About grenadine Edit
The grenadine is a sweet, scarlet colored syrup made from pomegranate. It has been used to add flavor and color to cocktails and even desserts. Currently, the grenadine simply contains no pomegranate at all, and instead are made from sugar syrups, fruit flavors and red food coloring. Often found in liquor stores, they sometimes contain alcohol, too. Authentic grenadine syrup made from pomegranates is a great source for potassium.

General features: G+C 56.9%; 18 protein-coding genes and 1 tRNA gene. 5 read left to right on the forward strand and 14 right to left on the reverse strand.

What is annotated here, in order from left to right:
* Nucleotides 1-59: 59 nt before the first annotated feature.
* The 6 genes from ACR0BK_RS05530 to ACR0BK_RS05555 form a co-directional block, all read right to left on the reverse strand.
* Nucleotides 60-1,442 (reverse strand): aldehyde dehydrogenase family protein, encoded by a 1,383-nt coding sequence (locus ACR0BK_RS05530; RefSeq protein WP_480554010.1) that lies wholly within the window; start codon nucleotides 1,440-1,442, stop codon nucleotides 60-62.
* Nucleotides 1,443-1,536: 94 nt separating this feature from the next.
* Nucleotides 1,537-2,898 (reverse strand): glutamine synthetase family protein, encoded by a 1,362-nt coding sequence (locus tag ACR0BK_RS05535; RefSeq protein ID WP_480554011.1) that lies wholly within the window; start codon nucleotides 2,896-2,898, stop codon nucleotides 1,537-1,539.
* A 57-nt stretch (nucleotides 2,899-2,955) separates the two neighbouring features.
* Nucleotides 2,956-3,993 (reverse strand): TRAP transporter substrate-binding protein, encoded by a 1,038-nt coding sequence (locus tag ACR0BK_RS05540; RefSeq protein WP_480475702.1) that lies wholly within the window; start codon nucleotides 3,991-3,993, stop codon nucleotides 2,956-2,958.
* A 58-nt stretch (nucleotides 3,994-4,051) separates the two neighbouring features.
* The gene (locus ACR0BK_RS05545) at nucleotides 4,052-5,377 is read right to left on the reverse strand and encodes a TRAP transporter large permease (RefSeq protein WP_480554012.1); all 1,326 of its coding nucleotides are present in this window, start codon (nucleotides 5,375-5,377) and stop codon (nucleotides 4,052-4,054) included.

Thought by many to have originally been concocted on the island of Granada in the Caribbean from pomegranates, the truth is that neither Granada nor the Grenadine Islands even grow pomegranates. The name similarity is just a coincidence of unknown origin. Some say the Spanish named it after the city of Granada, or that the French thought the island was shaped like a pomegranate. We will never know for certain. The true origins of the grenadine are also unknown. Pomegranates, originating in regions around Iran, were cultivated throughout the Mediterranean, and many of these regions made their own syrup from this sweet and tanic fruit.